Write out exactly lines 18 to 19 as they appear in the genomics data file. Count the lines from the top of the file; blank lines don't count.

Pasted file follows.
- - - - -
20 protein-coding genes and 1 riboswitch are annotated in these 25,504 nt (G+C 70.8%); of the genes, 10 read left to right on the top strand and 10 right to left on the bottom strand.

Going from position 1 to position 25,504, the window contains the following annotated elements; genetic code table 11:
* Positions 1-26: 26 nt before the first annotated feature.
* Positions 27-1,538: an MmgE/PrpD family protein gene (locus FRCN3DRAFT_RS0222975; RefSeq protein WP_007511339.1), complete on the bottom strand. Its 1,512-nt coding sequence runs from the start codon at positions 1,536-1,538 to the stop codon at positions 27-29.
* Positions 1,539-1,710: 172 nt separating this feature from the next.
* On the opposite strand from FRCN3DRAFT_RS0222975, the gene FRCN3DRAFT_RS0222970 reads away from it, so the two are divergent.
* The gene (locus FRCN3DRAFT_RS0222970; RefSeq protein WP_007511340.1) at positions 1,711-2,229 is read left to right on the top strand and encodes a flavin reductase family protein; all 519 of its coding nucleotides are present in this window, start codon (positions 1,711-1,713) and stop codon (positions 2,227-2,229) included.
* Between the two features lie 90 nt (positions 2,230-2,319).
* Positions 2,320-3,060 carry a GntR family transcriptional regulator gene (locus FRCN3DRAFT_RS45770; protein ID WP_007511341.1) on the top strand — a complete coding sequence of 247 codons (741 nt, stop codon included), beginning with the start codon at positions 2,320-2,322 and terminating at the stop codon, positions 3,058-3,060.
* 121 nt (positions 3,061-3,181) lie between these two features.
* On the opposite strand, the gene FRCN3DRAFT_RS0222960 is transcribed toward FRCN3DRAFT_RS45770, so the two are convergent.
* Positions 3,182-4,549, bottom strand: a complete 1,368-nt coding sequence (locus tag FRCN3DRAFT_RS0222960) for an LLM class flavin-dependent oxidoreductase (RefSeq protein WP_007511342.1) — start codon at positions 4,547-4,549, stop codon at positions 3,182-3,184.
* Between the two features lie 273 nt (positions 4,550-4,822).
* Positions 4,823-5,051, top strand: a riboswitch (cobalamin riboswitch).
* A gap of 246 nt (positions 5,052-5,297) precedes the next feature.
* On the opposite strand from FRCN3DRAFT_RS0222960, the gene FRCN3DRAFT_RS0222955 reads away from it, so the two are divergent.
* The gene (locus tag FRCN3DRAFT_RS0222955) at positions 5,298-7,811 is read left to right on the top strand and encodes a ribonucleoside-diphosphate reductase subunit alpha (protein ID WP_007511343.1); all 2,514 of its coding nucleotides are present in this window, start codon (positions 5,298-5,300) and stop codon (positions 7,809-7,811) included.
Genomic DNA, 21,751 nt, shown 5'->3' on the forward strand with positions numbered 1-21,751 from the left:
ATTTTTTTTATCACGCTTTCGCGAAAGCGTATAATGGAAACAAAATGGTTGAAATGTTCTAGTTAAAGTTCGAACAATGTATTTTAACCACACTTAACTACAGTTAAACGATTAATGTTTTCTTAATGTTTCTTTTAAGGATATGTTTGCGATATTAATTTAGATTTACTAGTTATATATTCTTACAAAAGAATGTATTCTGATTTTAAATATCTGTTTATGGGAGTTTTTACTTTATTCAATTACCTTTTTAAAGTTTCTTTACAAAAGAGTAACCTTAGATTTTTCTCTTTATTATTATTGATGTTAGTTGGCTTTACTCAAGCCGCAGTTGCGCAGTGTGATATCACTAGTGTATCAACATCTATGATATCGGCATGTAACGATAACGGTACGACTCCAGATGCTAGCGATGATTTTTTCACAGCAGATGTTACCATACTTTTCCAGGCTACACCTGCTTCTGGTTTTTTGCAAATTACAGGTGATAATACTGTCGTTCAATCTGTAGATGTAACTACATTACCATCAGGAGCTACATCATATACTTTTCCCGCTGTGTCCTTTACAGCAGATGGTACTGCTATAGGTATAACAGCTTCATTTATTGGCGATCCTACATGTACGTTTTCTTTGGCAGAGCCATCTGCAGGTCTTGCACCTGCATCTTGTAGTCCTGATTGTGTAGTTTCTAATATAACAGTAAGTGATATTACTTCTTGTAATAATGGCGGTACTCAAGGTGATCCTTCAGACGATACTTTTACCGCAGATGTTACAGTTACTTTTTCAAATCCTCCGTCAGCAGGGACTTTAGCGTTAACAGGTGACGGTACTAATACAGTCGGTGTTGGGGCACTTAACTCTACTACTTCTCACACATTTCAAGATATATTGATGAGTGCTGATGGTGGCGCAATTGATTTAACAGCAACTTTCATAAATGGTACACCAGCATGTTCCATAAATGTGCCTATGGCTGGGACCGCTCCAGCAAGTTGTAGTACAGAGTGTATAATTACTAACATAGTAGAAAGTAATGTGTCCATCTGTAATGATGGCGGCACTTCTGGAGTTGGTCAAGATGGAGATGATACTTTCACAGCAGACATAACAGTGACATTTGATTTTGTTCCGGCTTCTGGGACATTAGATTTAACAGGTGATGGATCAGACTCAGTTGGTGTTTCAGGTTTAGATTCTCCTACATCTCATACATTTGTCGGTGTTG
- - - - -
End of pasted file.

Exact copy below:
Genomic DNA, 21,751 nt, shown 5'->3' on the forward strand with positions numbered 1-21,751 from the left:
ATTTTTTTTATCACGCTTTCGCGAAAGCGTATAATGGAAACAAAATGGTTGAAATGTTCTAGTTAAAGTTCGAACAATGTATTTTAACCACACTTAACTACAGTTAAACGATTAATGTTTTCTTAATGTTTCTTTTAAGGATATGTTTGCGATATTAATTTAGATTTACTAGTTATATATTCTTACAAAAGAATGTATTCTGATTTTAAATATCTGTTTATGGGAGTTTTTACTTTATTCAATTACCTTTTTAAAGTTTCTTTACAAAAGAGTAACCTTAGATTTTTCTCTTTATTATTATTGATGTTAGTTGGCTTTACTCAAGCCGCAGTTGCGCAGTGTGATATCACTAGTGTATCAACATCTATGATATCGGCATGTAACGATAACGGTACGACTCCAGATGCTAGCGATGATTTTTTCACAGCAGATGTTACCATACTTTTCCAGGCTACACCTGCTTCTGGTTTTTTGCAAATTACAGGTGATAATACTGTCGTTCAATCTGTAGATGTAACTACATTACCATCAGGAGCTACATCATATACTTTTCCCGCTGTGTCCTTTACAGCAGATGGTACTGCTATAGGTATAACAGCTTCATTTATTGGCGATCCTACATGTACGTTTTCTTTGGCAGAGCCATCTGCAGGTCTTGCACCTGCATCTTGTAGTCCTGATTGTGTAGTTTCTAATATAACAGTAAGTGATATTACTTCTTGTAATAATGGCGGTACTCAAGGTGATCCTTCAGACGATACTTTTACCGCAGATGTTACAGTTACTTTTTCAAATCCTCCGTCAGCAGGGACTTTAGCGTTAACAGGTGACGGTACTAATACAGTCGGTGTTGGGGCACTTAACTCTACTACTTCTCACACATTTCAAGATATATTGATGAGTGCTGATGGTGGCGCAATTGATTTAACAGCAACTTTCATAAATGGTACACCAGCATGTTCCATAAATGTGCCTATGGCTGGGACCGCTCCAGCAAGTTGTAGTACAGAGTGTATAATTACTAACATAGTAGAAAGTAATGTGTCCATCTGTAATGATGGCGGCACTTCTGGAGTTGGTCAAGATGGAGATGATACTTTCACAGCAGACATAACAGTGACATTTGATTTTGTTCCGGCTTCTGGGACATTAGATTTAACAGGTGATGGATCAGACTCAGTTGGTGTTTCAGGTTTAGATTCTCCTACATCTCATACATTTGTCGGTGTTG